First-round pick Ryan Weathers has now made two starts for the San Diego Padres Arizona League affiliate.
The San Diego Padres used the seventh overall pick in this year’s MLB draft to select LHP Ryan Weathers out of Loretto High School in Tennessee. Weathers was immediately slotted as the #9 prospect in the Padres farm system, according to MLB Pipeline, and has finally begun his pro career with the Arizona League Padres.
Originally a Vanderbilt commit, Weathers went right up to the deadline to sign his rookie contract, eventually signing for slot value, just above $5.2 million. The athletic 6’1″ 200-pound lefty is expected to be a fast-riser in the system, largely due to his extremely high baseball IQ.
Yesterday, MLB Pipeline’s Jim Callis noted that Weathers just missed out entering the Top 100 overall prospect list on their updated list.
He’s only 18 years old but has already won a gold medal with Team USA and went 10-0 with a 0.09 ERA during his senior year of high school. Weathers has been on a professional baseball field his entire life, following his father, David Weathers, during his pro journey. Ryan Weathers is now a pro ball player, himself.
Weathers makes Arizona League debut
His pro debut didn’t go exactly as planned, facing an extremely tough lineup consisting of his very own teammates. Pitching for the Arizona League Padres second team, Weathers gave up four runs (one earned) on two hits and two walks, lasting just one-third of an inning.
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Fellow top draft pick Xavier Edwards reached on an error before Weathers allowed a two-run home run to Lee Solomon. Nick Gatewood followed up with a double as Weathers proceeded to walk the next two hitters. After striking out Agustin Ruiz, Weathers was removed from the game, with bases loaded and just one out.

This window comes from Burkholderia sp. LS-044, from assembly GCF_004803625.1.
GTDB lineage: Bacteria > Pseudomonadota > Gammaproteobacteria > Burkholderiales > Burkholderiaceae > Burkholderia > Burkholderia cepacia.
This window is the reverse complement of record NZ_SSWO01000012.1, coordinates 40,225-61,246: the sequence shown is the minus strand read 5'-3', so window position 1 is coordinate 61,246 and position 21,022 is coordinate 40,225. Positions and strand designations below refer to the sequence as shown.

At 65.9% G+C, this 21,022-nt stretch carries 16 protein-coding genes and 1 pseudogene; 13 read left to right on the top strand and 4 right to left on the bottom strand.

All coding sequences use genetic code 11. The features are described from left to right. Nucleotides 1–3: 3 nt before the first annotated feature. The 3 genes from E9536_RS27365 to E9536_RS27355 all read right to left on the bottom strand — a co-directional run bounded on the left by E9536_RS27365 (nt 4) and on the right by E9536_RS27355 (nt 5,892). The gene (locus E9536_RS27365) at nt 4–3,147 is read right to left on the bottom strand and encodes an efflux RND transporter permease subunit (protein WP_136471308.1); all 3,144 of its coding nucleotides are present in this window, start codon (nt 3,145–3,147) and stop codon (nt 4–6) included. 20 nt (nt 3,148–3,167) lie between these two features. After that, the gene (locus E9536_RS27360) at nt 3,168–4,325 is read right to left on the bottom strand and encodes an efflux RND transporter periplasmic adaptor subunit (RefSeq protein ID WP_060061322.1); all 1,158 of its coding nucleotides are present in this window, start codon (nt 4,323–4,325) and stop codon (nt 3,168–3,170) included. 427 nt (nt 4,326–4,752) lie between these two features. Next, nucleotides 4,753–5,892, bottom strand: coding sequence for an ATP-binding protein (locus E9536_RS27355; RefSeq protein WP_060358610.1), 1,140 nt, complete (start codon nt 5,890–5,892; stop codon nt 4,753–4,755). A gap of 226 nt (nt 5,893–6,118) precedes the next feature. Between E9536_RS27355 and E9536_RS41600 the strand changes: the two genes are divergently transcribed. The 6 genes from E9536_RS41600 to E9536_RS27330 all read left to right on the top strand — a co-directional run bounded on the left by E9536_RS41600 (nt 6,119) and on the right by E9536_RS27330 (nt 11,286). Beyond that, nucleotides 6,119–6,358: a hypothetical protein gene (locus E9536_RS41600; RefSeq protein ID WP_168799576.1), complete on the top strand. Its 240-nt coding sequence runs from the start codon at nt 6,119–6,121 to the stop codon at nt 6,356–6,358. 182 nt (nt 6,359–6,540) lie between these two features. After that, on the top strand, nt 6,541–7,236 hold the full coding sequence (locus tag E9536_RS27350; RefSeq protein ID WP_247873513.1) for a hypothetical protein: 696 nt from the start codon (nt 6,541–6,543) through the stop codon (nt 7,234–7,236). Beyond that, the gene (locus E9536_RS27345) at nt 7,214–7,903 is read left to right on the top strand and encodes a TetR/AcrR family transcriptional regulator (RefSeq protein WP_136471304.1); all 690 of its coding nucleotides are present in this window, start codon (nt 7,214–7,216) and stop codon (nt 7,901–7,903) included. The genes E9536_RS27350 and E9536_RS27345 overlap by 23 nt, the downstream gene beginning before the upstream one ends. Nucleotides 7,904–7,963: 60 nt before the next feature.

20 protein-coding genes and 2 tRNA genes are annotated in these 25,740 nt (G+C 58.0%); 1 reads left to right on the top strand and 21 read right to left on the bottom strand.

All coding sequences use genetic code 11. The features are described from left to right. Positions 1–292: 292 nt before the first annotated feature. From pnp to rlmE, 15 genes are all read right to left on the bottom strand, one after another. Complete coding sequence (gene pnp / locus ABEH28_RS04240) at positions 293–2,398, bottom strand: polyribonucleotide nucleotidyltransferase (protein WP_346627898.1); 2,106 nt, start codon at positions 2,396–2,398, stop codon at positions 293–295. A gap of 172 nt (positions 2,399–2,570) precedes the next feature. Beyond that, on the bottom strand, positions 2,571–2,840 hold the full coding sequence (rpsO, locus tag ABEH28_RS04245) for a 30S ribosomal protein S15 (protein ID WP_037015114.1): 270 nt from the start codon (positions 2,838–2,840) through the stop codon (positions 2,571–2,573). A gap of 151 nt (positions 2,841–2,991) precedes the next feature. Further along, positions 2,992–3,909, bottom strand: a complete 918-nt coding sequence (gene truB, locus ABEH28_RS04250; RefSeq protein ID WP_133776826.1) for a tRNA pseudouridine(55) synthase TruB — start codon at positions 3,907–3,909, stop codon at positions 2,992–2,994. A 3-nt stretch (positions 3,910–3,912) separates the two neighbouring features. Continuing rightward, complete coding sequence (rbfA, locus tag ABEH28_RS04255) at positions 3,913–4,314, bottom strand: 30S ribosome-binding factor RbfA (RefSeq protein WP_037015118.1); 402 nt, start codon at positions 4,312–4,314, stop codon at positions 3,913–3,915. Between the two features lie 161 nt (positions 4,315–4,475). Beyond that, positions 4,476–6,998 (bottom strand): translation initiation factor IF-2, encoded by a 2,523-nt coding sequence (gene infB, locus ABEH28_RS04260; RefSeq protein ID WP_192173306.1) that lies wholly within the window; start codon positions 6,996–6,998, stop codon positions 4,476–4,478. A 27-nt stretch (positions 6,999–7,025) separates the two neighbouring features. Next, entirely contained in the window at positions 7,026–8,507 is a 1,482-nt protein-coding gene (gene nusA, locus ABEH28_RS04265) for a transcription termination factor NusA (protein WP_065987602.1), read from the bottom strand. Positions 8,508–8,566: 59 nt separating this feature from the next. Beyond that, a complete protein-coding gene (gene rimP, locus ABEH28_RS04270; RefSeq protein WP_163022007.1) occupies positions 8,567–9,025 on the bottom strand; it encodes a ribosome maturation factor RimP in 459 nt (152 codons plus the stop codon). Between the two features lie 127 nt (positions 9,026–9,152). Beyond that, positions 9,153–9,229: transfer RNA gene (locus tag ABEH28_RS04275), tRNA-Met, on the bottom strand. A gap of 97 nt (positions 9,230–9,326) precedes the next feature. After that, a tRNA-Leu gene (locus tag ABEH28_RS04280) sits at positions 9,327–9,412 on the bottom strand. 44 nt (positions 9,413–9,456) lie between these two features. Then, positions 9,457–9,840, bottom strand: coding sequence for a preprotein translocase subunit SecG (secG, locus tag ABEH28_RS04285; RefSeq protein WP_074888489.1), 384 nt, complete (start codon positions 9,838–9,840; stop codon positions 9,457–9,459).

His second start went much better as Weathers pitched lights out, literally, the lights went out after a massive sandstorm swept through the area.
Before play was suspended, he tossed two scoreless innings with one strikeout. Three of his six outs were recorded by way of a groundball, there would have been another routine ground ball out, however, a throwing error on the play allowed the runner to reach base.
Armed with three plus-pitches (fastball, curveball, changeup), Weathers is another elite left-handed pitching prospect that could be joining the major league rotation within the next few seasons. Can any other organization say that they have two Gatorade National Player of the Year, left-handed pitching prospects that can throw in the mid-90s and one of them is ranked as the sixth-best pitching prospect on the team? I’m going to assume, without doing research, that answer is a definite no.